|Gujarati women working as Agricultural Laborers
Constituting roughly 70% of India’s population, there’s an uneven distribution of basic but essential resources in rural India. Rural India still lacks proper infrastructure, connectivity, markets, and access to quality education, sanitation, and medical services. Through my field visits in Gujarat, I’ve learned that while there has been progress made with respect to connectivity and infrastructure, the rural are disproportionally affected during times of drought and natural disasters.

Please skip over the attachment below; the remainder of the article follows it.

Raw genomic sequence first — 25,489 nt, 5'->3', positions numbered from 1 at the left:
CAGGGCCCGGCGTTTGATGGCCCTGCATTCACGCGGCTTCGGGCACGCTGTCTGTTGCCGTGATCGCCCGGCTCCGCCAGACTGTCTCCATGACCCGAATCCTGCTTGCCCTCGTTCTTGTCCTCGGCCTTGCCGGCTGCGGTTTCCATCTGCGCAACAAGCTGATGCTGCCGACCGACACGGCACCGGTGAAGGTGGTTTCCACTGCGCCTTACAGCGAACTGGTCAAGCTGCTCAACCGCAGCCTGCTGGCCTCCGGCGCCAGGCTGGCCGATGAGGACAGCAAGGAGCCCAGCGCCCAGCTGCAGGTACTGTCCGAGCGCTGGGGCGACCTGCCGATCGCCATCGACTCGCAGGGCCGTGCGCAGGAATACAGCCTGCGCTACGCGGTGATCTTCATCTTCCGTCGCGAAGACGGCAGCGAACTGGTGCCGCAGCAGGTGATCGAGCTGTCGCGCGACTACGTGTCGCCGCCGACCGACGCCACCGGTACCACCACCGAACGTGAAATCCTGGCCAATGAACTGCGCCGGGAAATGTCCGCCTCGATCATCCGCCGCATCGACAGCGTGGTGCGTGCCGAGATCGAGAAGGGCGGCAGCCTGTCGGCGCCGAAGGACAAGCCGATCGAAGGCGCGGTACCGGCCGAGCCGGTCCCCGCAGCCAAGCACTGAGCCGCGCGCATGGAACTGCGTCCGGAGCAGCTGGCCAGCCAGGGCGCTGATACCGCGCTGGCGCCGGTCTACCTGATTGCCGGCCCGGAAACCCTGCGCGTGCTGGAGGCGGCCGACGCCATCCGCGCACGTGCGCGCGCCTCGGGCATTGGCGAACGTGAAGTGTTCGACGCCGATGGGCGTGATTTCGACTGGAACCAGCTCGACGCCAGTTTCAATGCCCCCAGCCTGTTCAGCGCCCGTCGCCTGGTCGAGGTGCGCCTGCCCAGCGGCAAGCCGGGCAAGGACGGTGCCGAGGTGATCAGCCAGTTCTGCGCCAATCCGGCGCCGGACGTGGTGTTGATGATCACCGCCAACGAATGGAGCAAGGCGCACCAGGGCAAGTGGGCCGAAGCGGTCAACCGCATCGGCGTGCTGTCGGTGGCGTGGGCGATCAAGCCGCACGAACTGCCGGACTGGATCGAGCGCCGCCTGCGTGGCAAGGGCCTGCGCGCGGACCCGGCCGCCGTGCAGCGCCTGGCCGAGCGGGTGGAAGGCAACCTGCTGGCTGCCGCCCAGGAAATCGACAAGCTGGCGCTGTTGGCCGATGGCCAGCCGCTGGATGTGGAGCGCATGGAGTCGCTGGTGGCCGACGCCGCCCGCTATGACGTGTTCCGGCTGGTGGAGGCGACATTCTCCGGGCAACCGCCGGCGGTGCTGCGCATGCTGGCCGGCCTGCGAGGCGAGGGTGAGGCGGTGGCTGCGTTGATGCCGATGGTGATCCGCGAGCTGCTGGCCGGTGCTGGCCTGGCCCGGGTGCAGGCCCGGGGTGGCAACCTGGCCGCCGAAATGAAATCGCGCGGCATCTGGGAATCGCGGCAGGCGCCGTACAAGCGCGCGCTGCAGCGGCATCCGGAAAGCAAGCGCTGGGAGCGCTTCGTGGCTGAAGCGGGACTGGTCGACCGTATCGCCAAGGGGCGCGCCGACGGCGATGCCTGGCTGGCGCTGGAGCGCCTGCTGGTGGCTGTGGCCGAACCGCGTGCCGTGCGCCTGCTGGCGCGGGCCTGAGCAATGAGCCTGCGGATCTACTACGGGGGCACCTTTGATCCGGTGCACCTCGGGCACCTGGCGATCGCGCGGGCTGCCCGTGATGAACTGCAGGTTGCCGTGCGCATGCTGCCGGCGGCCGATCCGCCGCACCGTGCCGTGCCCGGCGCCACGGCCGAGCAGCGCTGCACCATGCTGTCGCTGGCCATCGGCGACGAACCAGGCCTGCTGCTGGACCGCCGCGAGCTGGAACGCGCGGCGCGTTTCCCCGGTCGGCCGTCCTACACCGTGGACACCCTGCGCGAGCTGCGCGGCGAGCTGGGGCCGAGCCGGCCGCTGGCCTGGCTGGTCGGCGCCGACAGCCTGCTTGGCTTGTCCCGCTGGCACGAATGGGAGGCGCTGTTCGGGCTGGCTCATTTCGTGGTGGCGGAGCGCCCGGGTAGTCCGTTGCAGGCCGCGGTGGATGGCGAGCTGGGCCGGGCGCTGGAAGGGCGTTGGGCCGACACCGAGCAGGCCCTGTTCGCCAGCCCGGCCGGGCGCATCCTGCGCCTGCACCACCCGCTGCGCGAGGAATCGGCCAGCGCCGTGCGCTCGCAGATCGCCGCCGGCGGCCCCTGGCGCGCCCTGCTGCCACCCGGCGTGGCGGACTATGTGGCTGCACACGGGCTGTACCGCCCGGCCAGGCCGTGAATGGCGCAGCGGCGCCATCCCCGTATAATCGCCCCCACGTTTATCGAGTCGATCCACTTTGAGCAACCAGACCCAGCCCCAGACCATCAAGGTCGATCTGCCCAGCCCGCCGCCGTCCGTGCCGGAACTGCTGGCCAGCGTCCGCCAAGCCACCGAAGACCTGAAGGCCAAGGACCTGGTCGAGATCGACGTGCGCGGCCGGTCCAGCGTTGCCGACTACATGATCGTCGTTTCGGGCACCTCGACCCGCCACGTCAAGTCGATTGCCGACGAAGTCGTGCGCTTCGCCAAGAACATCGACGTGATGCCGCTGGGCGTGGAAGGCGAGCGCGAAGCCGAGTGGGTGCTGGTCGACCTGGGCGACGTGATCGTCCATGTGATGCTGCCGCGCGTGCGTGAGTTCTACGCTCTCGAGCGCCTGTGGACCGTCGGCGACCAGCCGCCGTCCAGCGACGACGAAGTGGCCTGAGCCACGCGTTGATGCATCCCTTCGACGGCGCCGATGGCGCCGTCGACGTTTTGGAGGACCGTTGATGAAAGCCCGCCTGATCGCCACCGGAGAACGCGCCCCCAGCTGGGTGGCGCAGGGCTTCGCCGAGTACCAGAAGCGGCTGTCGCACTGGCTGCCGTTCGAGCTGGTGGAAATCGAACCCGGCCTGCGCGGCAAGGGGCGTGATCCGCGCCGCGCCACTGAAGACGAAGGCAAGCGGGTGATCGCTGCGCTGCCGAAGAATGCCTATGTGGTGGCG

I think people are forgetting that rural India has potential and this potential should not be overlooked. Development economists and the government should look more to “ruralization”. We constantly hear about urbanization and helping the urban poor and migrants to cope, but we rarely hear about ruralization and so-called reverse migration. There’s a limit in the capacity of our megacities; perhaps it’s time to see how we can make rural life more lucrative. With better resources, infrastructure, and connectivity, we’ll naturally see improved access to goods and services. It’s time for the government to invest in rural India because India lives in its villages.